Key figures and organisations in this campaign were:
- Tony Dyson co-founded the Homosexual Law Reform Society in 1958.
- Antony Grey became the Chair of the Homosexual Law Reform Society in 1963 and spearheaded the organisation through a crucial period of reform.
Tony Dyson (left) and Antony Grey (right)
- Albany Trust was another campaigning organisation which had an important educational and counselling role.
The Sexual Offences Act was a small step on the road to equality. A new catalyst for change came in 1969 with the Stonewall Riots in New York and the start of the Gay Liberation Front (GLF). Bob Mellors, a student at LSE, was in the States during the summer of 1970 and became involved in the New York GLF. He met Aubrey Walter there, and when they were both back in the UK, they organised the first GLF meeting at LSE in October 1970.
Exhibit: the Gay Liberation Front in Britain.
Blog: Sociology and the Gay Liberation Front – Bob Mellors at LSE.
Blog: Mary McIntosh’s archive – research and activism.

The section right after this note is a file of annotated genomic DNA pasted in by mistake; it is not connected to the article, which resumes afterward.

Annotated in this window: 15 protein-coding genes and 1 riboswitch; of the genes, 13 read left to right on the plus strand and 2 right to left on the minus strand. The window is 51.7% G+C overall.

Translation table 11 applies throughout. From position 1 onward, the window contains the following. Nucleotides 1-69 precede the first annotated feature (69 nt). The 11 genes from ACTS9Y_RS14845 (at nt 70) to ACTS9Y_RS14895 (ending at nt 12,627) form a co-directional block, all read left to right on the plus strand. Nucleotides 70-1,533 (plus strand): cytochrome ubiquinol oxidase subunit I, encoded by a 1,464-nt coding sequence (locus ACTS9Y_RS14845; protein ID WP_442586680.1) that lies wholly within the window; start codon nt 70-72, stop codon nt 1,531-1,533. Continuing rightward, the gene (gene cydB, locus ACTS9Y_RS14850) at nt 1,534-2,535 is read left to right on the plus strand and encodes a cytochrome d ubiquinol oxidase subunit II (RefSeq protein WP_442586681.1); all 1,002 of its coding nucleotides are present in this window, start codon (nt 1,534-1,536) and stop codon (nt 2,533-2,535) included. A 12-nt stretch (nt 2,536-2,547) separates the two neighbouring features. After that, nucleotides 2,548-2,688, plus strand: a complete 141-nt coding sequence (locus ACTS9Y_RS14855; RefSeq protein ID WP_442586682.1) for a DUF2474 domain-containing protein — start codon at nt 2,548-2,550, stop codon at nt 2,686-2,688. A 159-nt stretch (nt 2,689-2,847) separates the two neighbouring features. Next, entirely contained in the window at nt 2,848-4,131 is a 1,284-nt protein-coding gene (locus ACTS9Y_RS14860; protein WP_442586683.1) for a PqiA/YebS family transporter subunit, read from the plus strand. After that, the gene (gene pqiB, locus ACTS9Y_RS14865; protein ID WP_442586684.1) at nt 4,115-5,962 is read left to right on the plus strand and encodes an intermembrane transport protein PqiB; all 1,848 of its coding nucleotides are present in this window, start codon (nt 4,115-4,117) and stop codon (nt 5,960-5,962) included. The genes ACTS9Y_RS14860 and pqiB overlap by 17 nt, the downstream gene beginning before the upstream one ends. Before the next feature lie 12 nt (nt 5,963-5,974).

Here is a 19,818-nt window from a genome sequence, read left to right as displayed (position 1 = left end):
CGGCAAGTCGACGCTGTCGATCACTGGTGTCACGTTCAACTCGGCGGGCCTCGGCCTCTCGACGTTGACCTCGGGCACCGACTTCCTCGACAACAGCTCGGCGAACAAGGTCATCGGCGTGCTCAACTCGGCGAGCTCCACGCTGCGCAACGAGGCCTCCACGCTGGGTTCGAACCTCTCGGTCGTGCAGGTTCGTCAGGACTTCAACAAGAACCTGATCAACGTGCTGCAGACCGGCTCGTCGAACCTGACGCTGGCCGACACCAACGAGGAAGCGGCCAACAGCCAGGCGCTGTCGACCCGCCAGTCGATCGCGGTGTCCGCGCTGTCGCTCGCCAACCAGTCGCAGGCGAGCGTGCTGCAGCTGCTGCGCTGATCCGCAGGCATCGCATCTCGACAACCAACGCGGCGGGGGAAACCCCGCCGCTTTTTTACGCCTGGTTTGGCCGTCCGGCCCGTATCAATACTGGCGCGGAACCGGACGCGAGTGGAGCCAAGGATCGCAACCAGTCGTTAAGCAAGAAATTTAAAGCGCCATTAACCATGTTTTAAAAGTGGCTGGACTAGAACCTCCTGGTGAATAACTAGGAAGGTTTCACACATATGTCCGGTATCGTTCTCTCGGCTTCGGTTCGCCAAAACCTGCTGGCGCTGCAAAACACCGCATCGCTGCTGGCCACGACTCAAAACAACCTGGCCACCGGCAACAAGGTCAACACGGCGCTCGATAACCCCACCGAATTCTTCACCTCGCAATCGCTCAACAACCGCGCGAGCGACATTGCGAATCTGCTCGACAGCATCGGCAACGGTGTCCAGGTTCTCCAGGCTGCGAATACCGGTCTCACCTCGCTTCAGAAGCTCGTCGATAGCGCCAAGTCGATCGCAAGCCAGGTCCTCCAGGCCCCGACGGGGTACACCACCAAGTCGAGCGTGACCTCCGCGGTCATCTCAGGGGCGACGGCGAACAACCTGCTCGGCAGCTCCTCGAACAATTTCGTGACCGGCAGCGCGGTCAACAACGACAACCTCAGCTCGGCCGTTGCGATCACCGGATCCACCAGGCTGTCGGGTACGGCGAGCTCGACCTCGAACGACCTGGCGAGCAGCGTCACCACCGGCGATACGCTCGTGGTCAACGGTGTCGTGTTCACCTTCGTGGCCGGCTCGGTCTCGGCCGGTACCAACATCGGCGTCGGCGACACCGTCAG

- The Campaign for Homosexual Equality led the fight for full legal equality. It also founded local groups around the country offering social activities and support for lesbians and gay men. Each group produced its own newsletter.
Margaret Thatcher’s government is often seen as a time when the establishment fought against gay rights.
In 1988 Margaret Thatcher’s government introduced Section 28 to the Local Government Act 1988. This effectively prevented teachers talking about same-sex relationships or from challenging homophobia in schools. LGBT people came together to fight against Section 28 through campaigns like Stop the Clause Campaign and organisations like Stonewall. Angela Mason, student at LSE and member of GLF, led Stonewall during those early years of its campaign.